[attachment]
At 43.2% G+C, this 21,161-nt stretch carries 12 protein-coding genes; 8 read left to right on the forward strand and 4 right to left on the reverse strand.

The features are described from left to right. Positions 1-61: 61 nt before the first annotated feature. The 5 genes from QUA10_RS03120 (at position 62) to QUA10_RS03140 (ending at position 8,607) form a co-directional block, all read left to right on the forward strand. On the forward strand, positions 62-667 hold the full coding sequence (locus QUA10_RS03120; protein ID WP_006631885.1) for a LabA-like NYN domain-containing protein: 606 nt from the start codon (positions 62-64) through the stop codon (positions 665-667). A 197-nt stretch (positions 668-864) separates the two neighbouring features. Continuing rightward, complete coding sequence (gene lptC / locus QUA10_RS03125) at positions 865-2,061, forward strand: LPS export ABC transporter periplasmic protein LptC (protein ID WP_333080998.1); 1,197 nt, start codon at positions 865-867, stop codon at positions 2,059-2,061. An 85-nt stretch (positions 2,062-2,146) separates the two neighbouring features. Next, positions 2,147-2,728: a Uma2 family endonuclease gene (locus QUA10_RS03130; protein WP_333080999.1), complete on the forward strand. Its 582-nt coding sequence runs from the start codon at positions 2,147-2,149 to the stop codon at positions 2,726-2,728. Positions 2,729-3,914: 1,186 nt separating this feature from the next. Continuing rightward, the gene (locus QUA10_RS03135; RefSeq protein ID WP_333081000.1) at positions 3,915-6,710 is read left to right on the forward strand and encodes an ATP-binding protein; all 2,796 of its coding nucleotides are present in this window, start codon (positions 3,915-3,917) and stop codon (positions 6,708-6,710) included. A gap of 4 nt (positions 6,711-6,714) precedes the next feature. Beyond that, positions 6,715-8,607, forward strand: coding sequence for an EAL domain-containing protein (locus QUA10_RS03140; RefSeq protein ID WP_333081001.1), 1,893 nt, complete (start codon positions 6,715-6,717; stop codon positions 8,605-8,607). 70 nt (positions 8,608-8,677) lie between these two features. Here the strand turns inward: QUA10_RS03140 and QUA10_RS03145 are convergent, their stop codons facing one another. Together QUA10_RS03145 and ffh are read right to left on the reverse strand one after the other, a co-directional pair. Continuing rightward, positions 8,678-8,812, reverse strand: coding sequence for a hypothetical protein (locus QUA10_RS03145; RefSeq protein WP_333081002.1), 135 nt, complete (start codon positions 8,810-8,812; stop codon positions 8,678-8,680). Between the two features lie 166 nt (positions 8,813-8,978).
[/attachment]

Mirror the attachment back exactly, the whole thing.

At 43.2% G+C, this 21,161-nt stretch carries 12 protein-coding genes; 8 read left to right on the forward strand and 4 right to left on the reverse strand.

The features are described from left to right. Positions 1-61: 61 nt before the first annotated feature. The 5 genes from QUA10_RS03120 (at position 62) to QUA10_RS03140 (ending at position 8,607) form a co-directional block, all read left to right on the forward strand. On the forward strand, positions 62-667 hold the full coding sequence (locus QUA10_RS03120; protein ID WP_006631885.1) for a LabA-like NYN domain-containing protein: 606 nt from the start codon (positions 62-64) through the stop codon (positions 665-667). A 197-nt stretch (positions 668-864) separates the two neighbouring features. Continuing rightward, complete coding sequence (gene lptC / locus QUA10_RS03125) at positions 865-2,061, forward strand: LPS export ABC transporter periplasmic protein LptC (protein ID WP_333080998.1); 1,197 nt, start codon at positions 865-867, stop codon at positions 2,059-2,061. An 85-nt stretch (positions 2,062-2,146) separates the two neighbouring features. Next, positions 2,147-2,728: a Uma2 family endonuclease gene (locus QUA10_RS03130; protein WP_333080999.1), complete on the forward strand. Its 582-nt coding sequence runs from the start codon at positions 2,147-2,149 to the stop codon at positions 2,726-2,728. Positions 2,729-3,914: 1,186 nt separating this feature from the next. Continuing rightward, the gene (locus QUA10_RS03135; RefSeq protein ID WP_333081000.1) at positions 3,915-6,710 is read left to right on the forward strand and encodes an ATP-binding protein; all 2,796 of its coding nucleotides are present in this window, start codon (positions 3,915-3,917) and stop codon (positions 6,708-6,710) included. A gap of 4 nt (positions 6,711-6,714) precedes the next feature. Beyond that, positions 6,715-8,607, forward strand: coding sequence for an EAL domain-containing protein (locus QUA10_RS03140; RefSeq protein ID WP_333081001.1), 1,893 nt, complete (start codon positions 6,715-6,717; stop codon positions 8,605-8,607). 70 nt (positions 8,608-8,677) lie between these two features. Here the strand turns inward: QUA10_RS03140 and QUA10_RS03145 are convergent, their stop codons facing one another. Together QUA10_RS03145 and ffh are read right to left on the reverse strand one after the other, a co-directional pair. Continuing rightward, positions 8,678-8,812, reverse strand: coding sequence for a hypothetical protein (locus QUA10_RS03145; RefSeq protein WP_333081002.1), 135 nt, complete (start codon positions 8,810-8,812; stop codon positions 8,678-8,680). Between the two features lie 166 nt (positions 8,813-8,978).